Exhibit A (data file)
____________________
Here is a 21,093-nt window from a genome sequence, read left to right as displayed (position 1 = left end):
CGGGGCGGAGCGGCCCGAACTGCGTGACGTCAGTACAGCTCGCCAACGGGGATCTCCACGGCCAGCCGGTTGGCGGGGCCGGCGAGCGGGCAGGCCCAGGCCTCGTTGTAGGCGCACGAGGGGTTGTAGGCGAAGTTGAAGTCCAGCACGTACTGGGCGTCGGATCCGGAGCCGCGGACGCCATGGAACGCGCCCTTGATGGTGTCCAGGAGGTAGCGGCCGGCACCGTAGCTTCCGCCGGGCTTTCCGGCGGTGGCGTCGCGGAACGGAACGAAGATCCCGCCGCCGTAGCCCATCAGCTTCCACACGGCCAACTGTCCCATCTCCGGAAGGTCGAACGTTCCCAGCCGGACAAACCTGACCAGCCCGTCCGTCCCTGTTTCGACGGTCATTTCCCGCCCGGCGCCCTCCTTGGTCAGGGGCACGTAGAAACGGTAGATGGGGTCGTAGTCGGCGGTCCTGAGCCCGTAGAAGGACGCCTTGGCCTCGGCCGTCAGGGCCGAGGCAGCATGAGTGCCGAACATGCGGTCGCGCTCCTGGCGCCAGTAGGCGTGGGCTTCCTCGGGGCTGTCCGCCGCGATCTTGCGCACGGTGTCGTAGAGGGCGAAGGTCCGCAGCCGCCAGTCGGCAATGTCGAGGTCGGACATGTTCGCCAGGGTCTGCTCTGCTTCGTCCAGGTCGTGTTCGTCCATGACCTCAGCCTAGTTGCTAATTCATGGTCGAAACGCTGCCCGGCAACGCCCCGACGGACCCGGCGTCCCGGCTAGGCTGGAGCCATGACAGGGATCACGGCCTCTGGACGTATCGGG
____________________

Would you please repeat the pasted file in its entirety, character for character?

Here is a 21,093-nt window from a genome sequence, read left to right as displayed (position 1 = left end):
CGGGGCGGAGCGGCCCGAACTGCGTGACGTCAGTACAGCTCGCCAACGGGGATCTCCACGGCCAGCCGGTTGGCGGGGCCGGCGAGCGGGCAGGCCCAGGCCTCGTTGTAGGCGCACGAGGGGTTGTAGGCGAAGTTGAAGTCCAGCACGTACTGGGCGTCGGATCCGGAGCCGCGGACGCCATGGAACGCGCCCTTGATGGTGTCCAGGAGGTAGCGGCCGGCACCGTAGCTTCCGCCGGGCTTTCCGGCGGTGGCGTCGCGGAACGGAACGAAGATCCCGCCGCCGTAGCCCATCAGCTTCCACACGGCCAACTGTCCCATCTCCGGAAGGTCGAACGTTCCCAGCCGGACAAACCTGACCAGCCCGTCCGTCCCTGTTTCGACGGTCATTTCCCGCCCGGCGCCCTCCTTGGTCAGGGGCACGTAGAAACGGTAGATGGGGTCGTAGTCGGCGGTCCTGAGCCCGTAGAAGGACGCCTTGGCCTCGGCCGTCAGGGCCGAGGCAGCATGAGTGCCGAACATGCGGTCGCGCTCCTGGCGCCAGTAGGCGTGGGCTTCCTCGGGGCTGTCCGCCGCGATCTTGCGCACGGTGTCGTAGAGGGCGAAGGTCCGCAGCCGCCAGTCGGCAATGTCGAGGTCGGACATGTTCGCCAGGGTCTGCTCTGCTTCGTCCAGGTCGTGTTCGTCCATGACCTCAGCCTAGTTGCTAATTCATGGTCGAAACGCTGCCCGGCAACGCCCCGACGGACCCGGCGTCCCGGCTAGGCTGGAGCCATGACAGGGATCACGGCCTCTGGACGTATCGGG